Monkeypox: Between misinformation and alarmism, the matter is more complicated than it seems

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Carlos Laforet Coll
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China reports first human Monkey B Virus (BV) infection and subsequent death, but it is not "monkeypox".

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China reports first human Monkey B Virus (BV) infection and subsequent death. From here talking about "monkeypox" was a moment. But they are not the same





The confusion, in reality, derives from two news items that arrived at the same time: one comes from China and is the death of a veterinarian caused, apparently, by the Monkey B Virus, the other instead concerns the existence of an outbreak in the United States of "smallpox of monkeys ”(which is scientifically referred to as Monkeypox). Let's clarify what is happening and what the differences are.

They are two rare but life-threatening diseases and the root "Monkey" in the name is actually creating confusion.

The Monkey B virus made headlines after the Chinese Centers for Disease Control and Prevention revealed that a 53-year-old biomedical researcher died of the virus. The vet dissected two monkeys who died on March 4 and March 6, 2021, only to develop nausea, vomiting and fever "with neurological symptoms". In May he died.

On the other hand, from Texas came the report of a patient who contracted monkeypox, a virus that is transmitted mainly by rodents and leporids. The man had just returned from Nigeria when he experienced the first symptoms and is now hospitalized in Dallas in stable condition.

Index

The Monkeypox and Monkey B virus have completely different causes

Monkeypox is caused by the monkeypox virus, which is the same genus as variola virus, the cause of smallpox. Monkey B Virus (BV) is a form of the herpes B virus. 

Monkey B virus infections in people are usually caused by macaque monkeys, the CDC says. While chimpanzees and capuchin monkeys can contract the Monkey B Virus (BV), they usually die from the infection.


What is the Monkey B Virus

It is a pathogen belonging to the family ofHerpes which infects macaques. It is very rarely transmitted to humans and if it does it is capable of attacking the work nervous and cause of encephalitis, ie inflammation of the brain. It can lead to unconsciousness and, if left untreated, to death in 80% of cases.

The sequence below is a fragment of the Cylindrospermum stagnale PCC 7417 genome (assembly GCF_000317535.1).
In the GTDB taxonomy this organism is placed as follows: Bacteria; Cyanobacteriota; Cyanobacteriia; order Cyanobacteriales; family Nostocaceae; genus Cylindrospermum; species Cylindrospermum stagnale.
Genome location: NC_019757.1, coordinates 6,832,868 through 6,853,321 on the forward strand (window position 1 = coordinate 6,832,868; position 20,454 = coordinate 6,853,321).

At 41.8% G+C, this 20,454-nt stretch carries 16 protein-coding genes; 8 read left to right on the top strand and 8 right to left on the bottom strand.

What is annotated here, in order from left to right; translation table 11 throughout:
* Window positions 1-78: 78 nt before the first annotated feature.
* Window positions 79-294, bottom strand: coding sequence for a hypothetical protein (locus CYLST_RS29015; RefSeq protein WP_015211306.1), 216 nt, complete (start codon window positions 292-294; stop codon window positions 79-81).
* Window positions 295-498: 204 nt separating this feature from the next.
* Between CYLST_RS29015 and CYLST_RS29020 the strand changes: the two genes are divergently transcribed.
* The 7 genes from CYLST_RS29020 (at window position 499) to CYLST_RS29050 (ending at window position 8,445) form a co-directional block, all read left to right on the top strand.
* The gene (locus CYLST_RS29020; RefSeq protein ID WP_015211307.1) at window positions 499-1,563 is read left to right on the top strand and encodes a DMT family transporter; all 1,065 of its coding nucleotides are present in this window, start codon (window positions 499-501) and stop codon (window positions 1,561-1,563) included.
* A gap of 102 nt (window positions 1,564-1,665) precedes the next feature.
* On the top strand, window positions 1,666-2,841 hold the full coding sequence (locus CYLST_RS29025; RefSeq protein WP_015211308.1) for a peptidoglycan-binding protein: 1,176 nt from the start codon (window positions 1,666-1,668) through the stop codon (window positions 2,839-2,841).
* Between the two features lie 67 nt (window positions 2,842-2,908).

Il first known case dates back to 1932 and to date there are about 100 infections in humans. It is mainly veterinarians and people who worked closely with animals who are infected. According to experts, the Monkey B-Virus has adapted perfectly to the macaques and is unlikely to mutate again.

What is Monkeypox or Monkeypox

It was discovered in laboratory monkeys in 1958, then, in the early 70s, it was identified as the cause of a disease in humans similar to smallpox in some remote parts of Africa. This disease is caused by the Monkeypox virus which belongs to the orthopoxvirus group. Other viruses from the same group that can infect humans include smallpox virus, vaccinia (used in smallpox vaccine) and cowpox virus (there is no specific treatment for monkeypox, but it has been reported that in Africa the risk of contracting monkeypox is reduced in people previously vaccinated for smallpox).

There are some symptoms that overlap between monkeypox and monkey B virus. According to the American CDC, symptoms include:

  • Temperature
  • Headache
  • Muscular pains
  • Backache
  • Swollen lymph nodes
  • Chills
  • Fatigue

These symptoms are followed by bulge which progress through five separate stages, ending with crusts falling off. The disease usually lasts for two to four weeks.


The can be more severe because further small ones can develop as a result of these symptoms blisters in the area of ​​the body that has been in contact with the animal, together with:

  • Shortness of breath
  • Nausea and vomit
  • Abdominal pain

If the disease progresses, the virus will spread and cause swelling of the brain and spinal cord, causing symptoms such as:


  • Pain, numbness, and itching near the site of infection
  • Muscle coordination problems
  • Brain damage and severe nerve damage
  • People can also develop breathing problems and subsequently die from the infection, usually within a day to three weeks after the first symptoms.

Fonti: CDC / ISS 

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